Do you realize how much money that is? That’s over $8,200 per year in expected vehicle costs. That’s insane. For the several years, I got by just fine without owning a car (granted, I had a motorcycle, which is far cheaper to own and operate, but it mostly just sat in storage). For the types of errands that most Americans run, we do so very inefficiently. By planning ahead and clumping our trips, taking the bus is just fine.

Jane is now down $11,294 to live on. Let’s talk food.

As somebody that’s done it, I can tell you how easy it is to spend $900 per month, as a single person, on food. This is accomplished by eating out for every meal. It’s very easy to do.

What’s also easy, also speaking from experience, is to just cook at home and make simple meals. Simple, healthy meals really aren’t that expensive. I personally believe that the slow cooker is one of the greatest inventions ever. Ten bucks worth of ingredients in the slow cooker can easily feed me for three or four days.

Taking this into account, plus a number of other articles I found online in a super simple Google search, proves my point that a single person can eat quite well on as little as $100 per month. Really, really well on $200 per month — this is about what I currently spend myself. So let’s cut the difference and give Jane a $150 per month food budget.

Jane is now down to $9,494 per year to live on.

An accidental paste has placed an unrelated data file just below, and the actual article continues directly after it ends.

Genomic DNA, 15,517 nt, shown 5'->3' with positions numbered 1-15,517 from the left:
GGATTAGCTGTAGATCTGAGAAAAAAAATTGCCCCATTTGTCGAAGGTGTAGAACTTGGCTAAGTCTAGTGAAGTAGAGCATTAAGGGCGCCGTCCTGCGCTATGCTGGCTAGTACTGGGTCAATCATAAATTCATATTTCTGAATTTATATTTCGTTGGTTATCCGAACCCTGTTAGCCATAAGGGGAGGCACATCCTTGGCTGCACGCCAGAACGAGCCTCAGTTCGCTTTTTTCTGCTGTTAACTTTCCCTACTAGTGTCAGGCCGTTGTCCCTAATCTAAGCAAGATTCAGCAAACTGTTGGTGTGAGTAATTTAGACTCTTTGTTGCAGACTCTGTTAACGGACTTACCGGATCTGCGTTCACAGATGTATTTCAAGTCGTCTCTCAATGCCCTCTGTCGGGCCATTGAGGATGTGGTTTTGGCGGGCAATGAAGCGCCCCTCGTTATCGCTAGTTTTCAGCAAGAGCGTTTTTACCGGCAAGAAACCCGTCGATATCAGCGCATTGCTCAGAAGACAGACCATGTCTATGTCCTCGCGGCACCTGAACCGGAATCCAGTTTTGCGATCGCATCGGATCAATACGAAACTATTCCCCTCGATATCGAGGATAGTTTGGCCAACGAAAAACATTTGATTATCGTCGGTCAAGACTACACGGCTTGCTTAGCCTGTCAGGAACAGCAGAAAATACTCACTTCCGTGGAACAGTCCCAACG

Let’s talk health insurance, now that it’s required by law. Jane’s situation qualifies her for a $177 per month Premium Tax Credit to help pay for health insurance. On the Colorado Healthcare Exchange, her cheapest plan is going to run $206 per month (just two years ago, it was $107 per month). Minus the credit, that’s only $29 per month for health insurance, or $348 per year.

This brings Jane down to $9,146 to live on for the year.

What else does Jane need?

Nothing. Jane doesn’t need anything more.

I’m making an assumption here that Jane has a wardrobe already. If Jane is smart, she’ll recognize the fact that she doesn’t need to spend hundreds of dollars per month on clothes that will just sit in her closet anyway (I’ve read studies showing that, on average, Americans never wear 3/4 of the clothing they own). Maybe Jane needs to replace a worn out piece of clothing occasionally, but this will be only a few hundred dollars per year, at most. Even less if she shops at thrift stores.

Note that I’m not going to the super-extreme here. There are other blogs, such as this one, that advocate mending your own clothing, darning socks, etc. Most people aren’t going to be willing to do that. I know I’m not.